“Work-Life Balance” was one of the most searched for terms on Google last year and it’s easy to understand why. With the rise of technology invading our homes and personal time, it is becoming harder than ever to draw a line in the sand between work time and non-work time.
This is coupled with long work hours, extreme multitasking, and the pressure to work as hard as possible to maintain career trajectory. So how do you make sure your life doesn’t become your work? We have a few strategies that you can implement below!
Block Your Time
According to the bestselling book The One Thing by real estate celebrity Gary Keller, time blocking can be the way to propel yourself to career success. The method is simple: identify what the most important activity you do that directly relates to your job’s success rate and block off time to devote to just that. If you are in the multifamily industry your most important activity may be marketing your property. If you are a staffing professional your most important activity may be finding qualified candidates.
The sweet spot seems to be 25 minute time blocks with 10 minute breaks in between. The main focus of time blocking is to not get distracted by ANYTHING. No answering the phone, no checking email, no answering your co-worker. Find a spot where you can hunker down and let your colleagues know what you are doing. As you complete your time blocks you will know how many blocks a day to dedicate to your activity in order to get results. The point is to get more results in less time by implementing extreme focus.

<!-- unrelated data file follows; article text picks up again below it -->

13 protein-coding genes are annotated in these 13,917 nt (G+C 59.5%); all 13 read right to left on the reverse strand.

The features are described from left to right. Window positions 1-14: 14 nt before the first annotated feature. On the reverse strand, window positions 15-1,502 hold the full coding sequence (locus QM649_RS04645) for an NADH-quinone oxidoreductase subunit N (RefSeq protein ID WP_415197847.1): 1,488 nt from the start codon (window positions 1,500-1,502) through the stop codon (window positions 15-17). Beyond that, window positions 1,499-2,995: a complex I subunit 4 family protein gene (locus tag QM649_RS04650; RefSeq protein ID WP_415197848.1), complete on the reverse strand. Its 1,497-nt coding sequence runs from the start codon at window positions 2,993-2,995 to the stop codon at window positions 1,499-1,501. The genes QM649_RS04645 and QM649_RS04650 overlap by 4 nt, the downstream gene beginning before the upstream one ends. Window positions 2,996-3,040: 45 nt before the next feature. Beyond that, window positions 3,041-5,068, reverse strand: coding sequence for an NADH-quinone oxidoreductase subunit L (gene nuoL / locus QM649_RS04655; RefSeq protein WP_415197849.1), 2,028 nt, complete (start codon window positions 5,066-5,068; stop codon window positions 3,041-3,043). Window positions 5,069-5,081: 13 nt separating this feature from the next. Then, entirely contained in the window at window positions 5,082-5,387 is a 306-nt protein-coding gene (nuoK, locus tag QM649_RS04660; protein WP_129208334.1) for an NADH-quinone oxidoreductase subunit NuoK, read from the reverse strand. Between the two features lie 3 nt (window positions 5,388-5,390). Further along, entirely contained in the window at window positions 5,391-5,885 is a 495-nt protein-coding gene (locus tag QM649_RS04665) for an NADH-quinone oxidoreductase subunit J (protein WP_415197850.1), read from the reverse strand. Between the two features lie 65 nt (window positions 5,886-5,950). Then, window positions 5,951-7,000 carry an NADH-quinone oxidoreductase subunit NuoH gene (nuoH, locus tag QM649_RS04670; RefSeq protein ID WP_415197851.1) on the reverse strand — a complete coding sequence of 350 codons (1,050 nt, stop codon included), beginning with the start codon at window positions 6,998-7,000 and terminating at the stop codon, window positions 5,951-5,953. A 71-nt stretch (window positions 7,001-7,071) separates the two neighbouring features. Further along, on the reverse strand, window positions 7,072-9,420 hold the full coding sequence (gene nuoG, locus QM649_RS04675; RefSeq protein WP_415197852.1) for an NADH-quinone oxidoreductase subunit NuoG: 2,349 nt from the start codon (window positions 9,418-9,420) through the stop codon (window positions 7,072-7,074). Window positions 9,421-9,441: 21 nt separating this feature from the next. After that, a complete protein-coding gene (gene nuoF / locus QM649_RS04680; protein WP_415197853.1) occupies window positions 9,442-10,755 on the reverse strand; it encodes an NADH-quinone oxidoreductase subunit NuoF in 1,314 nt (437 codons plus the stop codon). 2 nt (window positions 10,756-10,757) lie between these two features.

Put Your Phone to Bed
Most of us are guilty of coming home from a long day at work only to sit on the comfy couch and stare at our phones. This activity has a numbing effect on us and serves to help us leave the stress of the day behind and lose ourselves in the world of the internet.
The problem with this activity is the disconnection it causes between us and the ones we love. Our children and spouses get robbed of their time with us because our faces are in our phone. Even if you live alone, your mind is distracted from fulfilling activities such as reading, working on a hobby, or spending time with friends (in real life).
A way to avoid the phone trap is to literally put it to bed at a certain time. If you have children and get home 3 hours before their bedtime, putting your phone to bed when you walk in the door is best. A drawer or an out-of-sight charging station is a great “bed” for a phone. If your job requires you to be on alert after works hours, you can set a timer to remind you to check your phone after an appropriate amount of time, such as every hour.
Meditation is really an extraordinary practice. The key element to remember here is the word “practice” because it has to be done regularly and over time for it to have an effect on your brain.
The effect it will eventually have is to enable you to step back from stress and emotions and have the superpower to make decisions and take action from a place of neutral observation.
Start with sitting quietly and focusing on your breathing for 3 minutes a day. Aim to work up to 10 minutes a day of sitting in purposeful silence with the goal of gently turning away from any thoughts or emotions that comes into your mind as you meditate.
In addition, during your day as your transition from task to task, try to have a moment where you come back briefly to that place of observation and refocus on what you are about to do. This mindfulness will not only increase your effectiveness, but it will also serve you when work time is done and you transition into personal time.
Achieving work-life balance is at the top of most working people’s list of priorities and with the above steps you can begin to achieve better relationships at work, home, and with yourself.